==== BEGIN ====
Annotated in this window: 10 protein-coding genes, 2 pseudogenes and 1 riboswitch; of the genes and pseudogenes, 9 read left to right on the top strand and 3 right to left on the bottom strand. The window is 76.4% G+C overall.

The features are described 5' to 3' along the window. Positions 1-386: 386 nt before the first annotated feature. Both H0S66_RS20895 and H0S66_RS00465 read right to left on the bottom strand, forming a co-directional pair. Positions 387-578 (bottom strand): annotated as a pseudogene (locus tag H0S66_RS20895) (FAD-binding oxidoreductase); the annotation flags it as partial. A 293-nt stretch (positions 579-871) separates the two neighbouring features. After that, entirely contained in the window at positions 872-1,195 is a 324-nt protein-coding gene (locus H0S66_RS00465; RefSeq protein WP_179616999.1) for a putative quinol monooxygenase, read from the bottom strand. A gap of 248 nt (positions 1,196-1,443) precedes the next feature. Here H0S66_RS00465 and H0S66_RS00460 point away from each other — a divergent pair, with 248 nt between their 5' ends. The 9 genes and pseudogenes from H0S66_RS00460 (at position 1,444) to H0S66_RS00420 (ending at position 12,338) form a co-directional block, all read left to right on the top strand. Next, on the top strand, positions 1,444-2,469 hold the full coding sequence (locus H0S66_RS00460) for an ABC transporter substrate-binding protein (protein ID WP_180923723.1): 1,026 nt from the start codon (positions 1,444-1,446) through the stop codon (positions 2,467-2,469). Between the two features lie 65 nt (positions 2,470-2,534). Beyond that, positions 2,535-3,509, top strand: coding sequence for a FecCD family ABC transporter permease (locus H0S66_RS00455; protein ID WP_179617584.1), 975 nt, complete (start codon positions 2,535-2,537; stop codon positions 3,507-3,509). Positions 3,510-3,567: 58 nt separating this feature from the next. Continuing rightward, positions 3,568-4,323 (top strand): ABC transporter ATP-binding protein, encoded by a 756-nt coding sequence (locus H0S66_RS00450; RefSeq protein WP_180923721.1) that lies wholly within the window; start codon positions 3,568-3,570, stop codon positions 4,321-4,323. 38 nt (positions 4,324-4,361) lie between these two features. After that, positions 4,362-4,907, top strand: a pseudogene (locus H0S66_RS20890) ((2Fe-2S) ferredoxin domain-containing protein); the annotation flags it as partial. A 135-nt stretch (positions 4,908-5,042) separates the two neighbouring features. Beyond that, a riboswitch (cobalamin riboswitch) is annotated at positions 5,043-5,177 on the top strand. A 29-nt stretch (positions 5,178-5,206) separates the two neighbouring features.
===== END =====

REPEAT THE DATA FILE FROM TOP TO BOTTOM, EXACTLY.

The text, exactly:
Annotated in this window: 10 protein-coding genes, 2 pseudogenes and 1 riboswitch; of the genes and pseudogenes, 9 read left to right on the top strand and 3 right to left on the bottom strand. The window is 76.4% G+C overall.

The features are described 5' to 3' along the window. Positions 1-386: 386 nt before the first annotated feature. Both H0S66_RS20895 and H0S66_RS00465 read right to left on the bottom strand, forming a co-directional pair. Positions 387-578 (bottom strand): annotated as a pseudogene (locus tag H0S66_RS20895) (FAD-binding oxidoreductase); the annotation flags it as partial. A 293-nt stretch (positions 579-871) separates the two neighbouring features. After that, entirely contained in the window at positions 872-1,195 is a 324-nt protein-coding gene (locus H0S66_RS00465; RefSeq protein WP_179616999.1) for a putative quinol monooxygenase, read from the bottom strand. A gap of 248 nt (positions 1,196-1,443) precedes the next feature. Here H0S66_RS00465 and H0S66_RS00460 point away from each other — a divergent pair, with 248 nt between their 5' ends. The 9 genes and pseudogenes from H0S66_RS00460 (at position 1,444) to H0S66_RS00420 (ending at position 12,338) form a co-directional block, all read left to right on the top strand. Next, on the top strand, positions 1,444-2,469 hold the full coding sequence (locus H0S66_RS00460) for an ABC transporter substrate-binding protein (protein ID WP_180923723.1): 1,026 nt from the start codon (positions 1,444-1,446) through the stop codon (positions 2,467-2,469). Between the two features lie 65 nt (positions 2,470-2,534). Beyond that, positions 2,535-3,509, top strand: coding sequence for a FecCD family ABC transporter permease (locus H0S66_RS00455; protein ID WP_179617584.1), 975 nt, complete (start codon positions 2,535-2,537; stop codon positions 3,507-3,509). Positions 3,510-3,567: 58 nt separating this feature from the next. Continuing rightward, positions 3,568-4,323 (top strand): ABC transporter ATP-binding protein, encoded by a 756-nt coding sequence (locus H0S66_RS00450; RefSeq protein WP_180923721.1) that lies wholly within the window; start codon positions 3,568-3,570, stop codon positions 4,321-4,323. 38 nt (positions 4,324-4,361) lie between these two features. After that, positions 4,362-4,907, top strand: a pseudogene (locus H0S66_RS20890) ((2Fe-2S) ferredoxin domain-containing protein); the annotation flags it as partial. A 135-nt stretch (positions 4,908-5,042) separates the two neighbouring features. Beyond that, a riboswitch (cobalamin riboswitch) is annotated at positions 5,043-5,177 on the top strand. A 29-nt stretch (positions 5,178-5,206) separates the two neighbouring features.